Organizing a global competition between approximation methods used for analyzing and modeling large spatial datasets enabled KAUST researchers to compare the performance of these different methods.
Spatial datasets can contain many different types of data, from topographical, geometric or geographic information, such as environmental or financial data, comprising measurements taken across many locations. The development of advanced observation techniques has led to increasingly larger datasets with high dimensionality, making statistical inference in spatial statistics computationally challenging and very costly.
Various approximation methods can be used to model and analyze these large real-world spatial datasets, where exact computation is no longer feasible and inference is typically validated empirically or via prediction accuracy with the fitted model. However, there have been few studies that compare the statistical efficiency of these approximation methods, and these have been limited to small- and medium-sized datasets for only a few methods.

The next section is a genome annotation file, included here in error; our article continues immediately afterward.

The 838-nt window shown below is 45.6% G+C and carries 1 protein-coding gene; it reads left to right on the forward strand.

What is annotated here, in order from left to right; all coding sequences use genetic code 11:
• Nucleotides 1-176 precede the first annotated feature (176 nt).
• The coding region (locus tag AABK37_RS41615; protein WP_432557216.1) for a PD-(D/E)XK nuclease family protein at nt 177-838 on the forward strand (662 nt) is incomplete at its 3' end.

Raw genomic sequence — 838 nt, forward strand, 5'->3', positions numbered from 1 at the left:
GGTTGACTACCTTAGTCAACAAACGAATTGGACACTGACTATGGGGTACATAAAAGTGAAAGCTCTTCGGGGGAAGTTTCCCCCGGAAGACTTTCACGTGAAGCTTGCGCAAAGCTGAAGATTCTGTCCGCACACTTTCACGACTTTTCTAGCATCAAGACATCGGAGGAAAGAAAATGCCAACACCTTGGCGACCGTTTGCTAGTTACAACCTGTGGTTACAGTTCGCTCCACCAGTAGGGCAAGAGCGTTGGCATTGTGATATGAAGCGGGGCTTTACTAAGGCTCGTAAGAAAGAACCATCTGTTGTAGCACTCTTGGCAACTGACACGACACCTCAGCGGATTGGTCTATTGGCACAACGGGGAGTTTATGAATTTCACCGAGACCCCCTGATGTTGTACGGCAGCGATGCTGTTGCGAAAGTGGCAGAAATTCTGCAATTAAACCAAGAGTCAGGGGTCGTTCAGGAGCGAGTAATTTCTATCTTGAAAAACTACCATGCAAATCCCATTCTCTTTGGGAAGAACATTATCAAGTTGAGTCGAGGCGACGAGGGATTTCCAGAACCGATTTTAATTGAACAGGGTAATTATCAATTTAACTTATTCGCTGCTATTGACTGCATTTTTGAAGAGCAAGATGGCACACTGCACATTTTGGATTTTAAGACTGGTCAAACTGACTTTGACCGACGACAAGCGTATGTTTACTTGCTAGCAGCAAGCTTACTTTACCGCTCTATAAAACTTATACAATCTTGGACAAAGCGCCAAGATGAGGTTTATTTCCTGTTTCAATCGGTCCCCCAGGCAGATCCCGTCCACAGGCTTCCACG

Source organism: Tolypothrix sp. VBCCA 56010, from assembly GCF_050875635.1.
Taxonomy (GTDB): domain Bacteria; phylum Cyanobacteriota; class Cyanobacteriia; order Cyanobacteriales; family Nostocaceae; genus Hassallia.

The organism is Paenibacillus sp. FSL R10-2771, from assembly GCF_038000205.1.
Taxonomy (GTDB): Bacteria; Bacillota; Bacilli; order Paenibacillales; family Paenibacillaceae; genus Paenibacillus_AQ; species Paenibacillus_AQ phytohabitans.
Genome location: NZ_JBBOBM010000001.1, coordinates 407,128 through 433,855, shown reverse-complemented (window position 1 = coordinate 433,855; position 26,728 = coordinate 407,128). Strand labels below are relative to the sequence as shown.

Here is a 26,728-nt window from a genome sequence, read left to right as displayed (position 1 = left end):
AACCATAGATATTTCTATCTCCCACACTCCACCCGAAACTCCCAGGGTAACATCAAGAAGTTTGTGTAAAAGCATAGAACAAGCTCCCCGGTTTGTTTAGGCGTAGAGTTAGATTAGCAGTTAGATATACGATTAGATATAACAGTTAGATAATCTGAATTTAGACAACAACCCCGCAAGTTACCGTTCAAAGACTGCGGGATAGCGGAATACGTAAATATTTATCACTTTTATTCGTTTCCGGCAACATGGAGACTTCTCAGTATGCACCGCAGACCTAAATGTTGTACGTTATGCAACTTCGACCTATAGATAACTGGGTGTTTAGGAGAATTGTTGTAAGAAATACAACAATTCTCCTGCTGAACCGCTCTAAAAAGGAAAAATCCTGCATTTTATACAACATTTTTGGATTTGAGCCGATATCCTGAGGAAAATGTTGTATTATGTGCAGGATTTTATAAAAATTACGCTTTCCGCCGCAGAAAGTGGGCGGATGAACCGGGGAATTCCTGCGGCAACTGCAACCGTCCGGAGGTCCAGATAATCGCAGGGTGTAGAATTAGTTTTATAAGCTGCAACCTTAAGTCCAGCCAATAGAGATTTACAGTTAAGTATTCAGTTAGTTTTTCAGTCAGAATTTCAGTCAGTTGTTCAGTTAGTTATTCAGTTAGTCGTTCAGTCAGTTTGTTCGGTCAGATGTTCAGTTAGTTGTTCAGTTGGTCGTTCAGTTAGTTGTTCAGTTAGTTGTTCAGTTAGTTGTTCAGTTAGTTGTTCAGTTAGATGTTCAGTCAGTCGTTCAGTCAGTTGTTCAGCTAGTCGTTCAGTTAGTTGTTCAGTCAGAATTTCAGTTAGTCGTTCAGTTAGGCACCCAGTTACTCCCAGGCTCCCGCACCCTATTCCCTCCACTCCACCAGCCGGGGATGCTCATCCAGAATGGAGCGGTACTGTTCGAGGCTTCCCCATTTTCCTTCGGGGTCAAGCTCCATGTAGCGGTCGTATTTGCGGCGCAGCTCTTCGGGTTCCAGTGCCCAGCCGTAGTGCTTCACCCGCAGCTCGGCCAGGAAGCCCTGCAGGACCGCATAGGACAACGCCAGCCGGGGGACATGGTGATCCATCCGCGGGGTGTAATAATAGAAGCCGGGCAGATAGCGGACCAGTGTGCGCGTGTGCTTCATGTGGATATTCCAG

This motivated Marc Genton, Huang Huang and colleagues from KAUST to organize a competition between different approximation methods to assess their model inference performance.
The competition “was designed to achieve a comprehensive comparison between as many different methods as possible and also involved more recently developed methodologies,” said Huang. “It was also designed to overcome weaknesses in previous studies by incorporating several key features.”
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